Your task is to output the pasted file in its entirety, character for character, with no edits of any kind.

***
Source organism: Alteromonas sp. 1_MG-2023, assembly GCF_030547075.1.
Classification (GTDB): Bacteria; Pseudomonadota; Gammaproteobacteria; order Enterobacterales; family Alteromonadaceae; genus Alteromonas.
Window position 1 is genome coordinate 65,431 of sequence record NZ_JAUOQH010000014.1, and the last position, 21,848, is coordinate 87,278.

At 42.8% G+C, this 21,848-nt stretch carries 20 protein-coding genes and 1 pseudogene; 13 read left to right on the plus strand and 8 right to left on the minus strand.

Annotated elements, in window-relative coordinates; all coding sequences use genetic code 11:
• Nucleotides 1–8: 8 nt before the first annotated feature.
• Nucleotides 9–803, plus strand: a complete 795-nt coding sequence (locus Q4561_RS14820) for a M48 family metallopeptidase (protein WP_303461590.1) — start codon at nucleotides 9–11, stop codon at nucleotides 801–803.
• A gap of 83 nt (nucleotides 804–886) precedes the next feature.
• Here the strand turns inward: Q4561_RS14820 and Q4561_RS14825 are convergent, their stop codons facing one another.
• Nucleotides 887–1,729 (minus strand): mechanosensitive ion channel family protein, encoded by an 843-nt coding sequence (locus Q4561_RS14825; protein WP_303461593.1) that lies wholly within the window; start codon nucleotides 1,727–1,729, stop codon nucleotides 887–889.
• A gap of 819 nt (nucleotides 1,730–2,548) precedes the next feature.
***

Source organism: Alteromonas sp. 1_MG-2023, assembly GCF_030547075.1.
Classification (GTDB): Bacteria; Pseudomonadota; Gammaproteobacteria; order Enterobacterales; family Alteromonadaceae; genus Alteromonas.
Window position 1 is genome coordinate 65,431 of sequence record NZ_JAUOQH010000014.1, and the last position, 21,848, is coordinate 87,278.

At 42.8% G+C, this 21,848-nt stretch carries 20 protein-coding genes and 1 pseudogene; 13 read left to right on the plus strand and 8 right to left on the minus strand.

Annotated elements, in window-relative coordinates; all coding sequences use genetic code 11:
• Nucleotides 1–8: 8 nt before the first annotated feature.
• Nucleotides 9–803, plus strand: a complete 795-nt coding sequence (locus Q4561_RS14820) for a M48 family metallopeptidase (protein WP_303461590.1) — start codon at nucleotides 9–11, stop codon at nucleotides 801–803.
• A gap of 83 nt (nucleotides 804–886) precedes the next feature.
• Here the strand turns inward: Q4561_RS14820 and Q4561_RS14825 are convergent, their stop codons facing one another.
• Nucleotides 887–1,729 (minus strand): mechanosensitive ion channel family protein, encoded by an 843-nt coding sequence (locus Q4561_RS14825; protein WP_303461593.1) that lies wholly within the window; start codon nucleotides 1,727–1,729, stop codon nucleotides 887–889.
• A gap of 819 nt (nucleotides 1,730–2,548) precedes the next feature.